How Did You Do It?

When I went home a couple of weeks ago, I ran into several people that I hadn’t spoken to in years. The first thing they noticed was my weight loss. {It is hard to miss a 70 pound weight difference!} Or, if I am sharing my weight loss experience with someone; I am often asked, “So…How did you do it?” It happens 90% of the time.

<cue the totally awkward perplexed expression>

I always give this awkward look because I know what answer you would like. “Oh, I drank a magic potion and over a month the fat just melted off.” “I began <insert any diet fad here>.” I know the true answer will make you immediately lose interest. “I changed my eating habits and exercised.” It isn’t simply “diet” and exercise either.

I began my weight loss journey over TWO YEARS ago. I remember the exact moment I made up my mind to change. My daughter was two months old, we celebrated the 4th of July, and we went on a beach vacation. During the whole vacation, I was so tired. I could barely keep up on our walks and I felt so miserable. Then, I reflected on all of the pictures. I realized, I was obese. I’m not exactly sure of my weight at that time, the scale was not a friend. However, the OB nurse so gently reminded me that I had another month to go, so 210 pounds was a lot of weight on my 5’2″ frame. I gave birth that week, a month early, and did not change my eating habits at all. I stood on the scale before I left for the beach trip; it read 205#. It could’ve been all the hormones, but I cried…a lot that night. So in all honesty, I could have been 210-ish when I began my weight loss journey. I go with 205 though.

With all of that said, How did I do it?

1.) Determination. I had to change! I didn’t want to be another person in my family with heart disease and diabetes. I didn’t want to give my daughter those horrible eating habits. {I grew up in the South, the rural South, where everything is better fried, with some butter/lard and sugar on it, and over processed. Plus, I grew up eating fast food…hello Taco Bell, Sonic, and McDonalds…and your typical junk food.} Although, I was thin growing up, I wasn’t fit either. Actually, looking back at my college photos, you can see within a few months (April to August) I really began packing on the weight. It was around this time I began having anxiety attacks. The next year, I had a total nervous breakdown, complete with severe depression.

2.) Goals. Setting down some realistic goals with my exercise plan and eating habits. This is a two part answer. First, I had to change my diet. {I will post later more about my specific dietary changes.} I needed to realize that I was not an animal that needed rewarding with food. I was a human that needed fuel from food. If I ate un-nutritional, over-processed foods; my body was not going to run properly. Your body needs whole, minimally processed, and nutrition dense foods. I never drank water…it is in sweet tea, right? Drink water, water, water! Also, the word “diet” shouldn’t refer to the current health fad either. I eat a 60% “clean” {separate post to come}, 80% organic diet. That’s over 100%, you say. Yes, while some things are clean and organic; I eat mostly organic, not necessarily “clean” foods. Secondly, I had to make an exercise goal that I could stick with. It is unrealistic for me to spend 2+ hours in the gym working on my quads. I am lucky to get a hour. So, if I can manage 3 days/week for 1 hour, I’m doing good. Sometimes, my workouts include chasing my child, dancing with her, and using her as a weight. {As of late.}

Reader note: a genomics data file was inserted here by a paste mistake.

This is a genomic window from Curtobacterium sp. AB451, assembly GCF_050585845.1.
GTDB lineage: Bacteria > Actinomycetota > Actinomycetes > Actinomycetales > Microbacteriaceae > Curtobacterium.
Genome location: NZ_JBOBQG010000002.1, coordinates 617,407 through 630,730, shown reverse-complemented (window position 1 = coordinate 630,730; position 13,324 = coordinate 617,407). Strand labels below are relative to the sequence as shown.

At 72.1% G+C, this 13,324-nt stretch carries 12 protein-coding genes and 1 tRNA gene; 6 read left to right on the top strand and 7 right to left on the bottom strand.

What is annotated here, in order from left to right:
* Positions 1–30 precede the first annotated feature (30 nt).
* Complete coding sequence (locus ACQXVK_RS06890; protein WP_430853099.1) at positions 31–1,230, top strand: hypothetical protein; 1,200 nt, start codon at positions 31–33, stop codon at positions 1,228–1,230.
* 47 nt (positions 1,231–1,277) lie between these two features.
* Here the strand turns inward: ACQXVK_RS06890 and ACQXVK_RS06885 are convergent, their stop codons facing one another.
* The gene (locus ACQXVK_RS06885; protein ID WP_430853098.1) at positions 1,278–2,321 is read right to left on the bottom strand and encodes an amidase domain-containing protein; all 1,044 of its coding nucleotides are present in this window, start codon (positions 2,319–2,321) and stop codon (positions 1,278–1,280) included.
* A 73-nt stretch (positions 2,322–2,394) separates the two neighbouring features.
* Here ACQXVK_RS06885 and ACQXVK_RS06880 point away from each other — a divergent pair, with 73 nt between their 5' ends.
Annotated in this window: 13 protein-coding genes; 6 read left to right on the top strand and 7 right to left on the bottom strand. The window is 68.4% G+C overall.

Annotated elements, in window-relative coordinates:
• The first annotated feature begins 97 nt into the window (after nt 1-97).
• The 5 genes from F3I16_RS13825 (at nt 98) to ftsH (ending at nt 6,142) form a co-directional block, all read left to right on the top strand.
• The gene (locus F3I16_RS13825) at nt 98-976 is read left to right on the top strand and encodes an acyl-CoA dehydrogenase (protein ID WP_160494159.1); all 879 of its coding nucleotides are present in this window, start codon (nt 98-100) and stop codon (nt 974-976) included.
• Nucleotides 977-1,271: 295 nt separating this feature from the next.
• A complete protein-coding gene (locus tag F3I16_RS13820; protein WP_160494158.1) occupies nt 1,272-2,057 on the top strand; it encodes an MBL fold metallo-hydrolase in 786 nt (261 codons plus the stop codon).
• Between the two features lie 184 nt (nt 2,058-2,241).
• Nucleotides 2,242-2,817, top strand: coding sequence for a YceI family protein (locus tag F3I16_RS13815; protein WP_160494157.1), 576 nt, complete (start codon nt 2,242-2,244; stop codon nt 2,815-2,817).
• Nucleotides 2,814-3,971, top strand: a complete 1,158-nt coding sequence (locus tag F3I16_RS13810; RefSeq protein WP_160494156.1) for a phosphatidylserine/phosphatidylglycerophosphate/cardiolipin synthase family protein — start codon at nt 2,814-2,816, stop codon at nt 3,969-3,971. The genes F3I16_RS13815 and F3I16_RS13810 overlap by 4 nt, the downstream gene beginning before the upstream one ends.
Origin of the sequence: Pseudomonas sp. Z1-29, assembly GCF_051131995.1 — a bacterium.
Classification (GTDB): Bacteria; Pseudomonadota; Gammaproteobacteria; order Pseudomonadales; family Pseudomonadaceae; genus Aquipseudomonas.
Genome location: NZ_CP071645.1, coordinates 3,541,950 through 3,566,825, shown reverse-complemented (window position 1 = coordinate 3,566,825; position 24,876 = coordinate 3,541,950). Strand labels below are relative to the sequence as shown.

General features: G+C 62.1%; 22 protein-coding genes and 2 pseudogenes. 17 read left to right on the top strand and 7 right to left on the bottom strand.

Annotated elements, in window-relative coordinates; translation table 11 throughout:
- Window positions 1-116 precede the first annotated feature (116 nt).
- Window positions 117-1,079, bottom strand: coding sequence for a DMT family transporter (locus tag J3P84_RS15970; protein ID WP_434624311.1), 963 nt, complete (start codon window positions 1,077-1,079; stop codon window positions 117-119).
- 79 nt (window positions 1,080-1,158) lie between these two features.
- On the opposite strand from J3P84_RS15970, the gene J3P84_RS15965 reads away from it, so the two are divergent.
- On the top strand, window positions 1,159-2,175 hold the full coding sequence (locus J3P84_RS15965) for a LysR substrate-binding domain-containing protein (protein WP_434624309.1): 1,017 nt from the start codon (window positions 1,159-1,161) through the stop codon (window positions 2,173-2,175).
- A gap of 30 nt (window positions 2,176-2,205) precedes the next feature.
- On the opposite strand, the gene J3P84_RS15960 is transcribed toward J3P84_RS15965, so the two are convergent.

3.) Reflection. My goals reflect my realistic expectations. I do not want to be a fitness model. I want to be healthy. So, my diet reflects “wiggle room” for desserts and unhealthy foods on occasion. Also, as a SAHM, my exercise plan isn’t that strict. A fitness model or bodybuilder requires a strict diet and hours in the gym. I knew I wouldn’t be able to keep such a goal. This leads into my last point.

4) Hard work. Fad diets do not work long term. They can give you some helpful tips, but not to keep up. Plus, those programs are expensive. Also, the “health supplement” vitamins and wraps…complete crap. {It Works, Plexus, etc.} Again, something to spend a lot of money on that is not long term. You only lose the weight if you follow their directions and products. The second you stop, you gain the weight back. I’ve watched so many people work so hard to lose weight and gain it back because they didn’t set realistic goals or relied on fad diets/products.

If you want to lose the weight and be healthy long term, you have to work for it. It isn’t a miracle diet, pill, or drink. It is a life long commitment to healthy eating choices and exercise.

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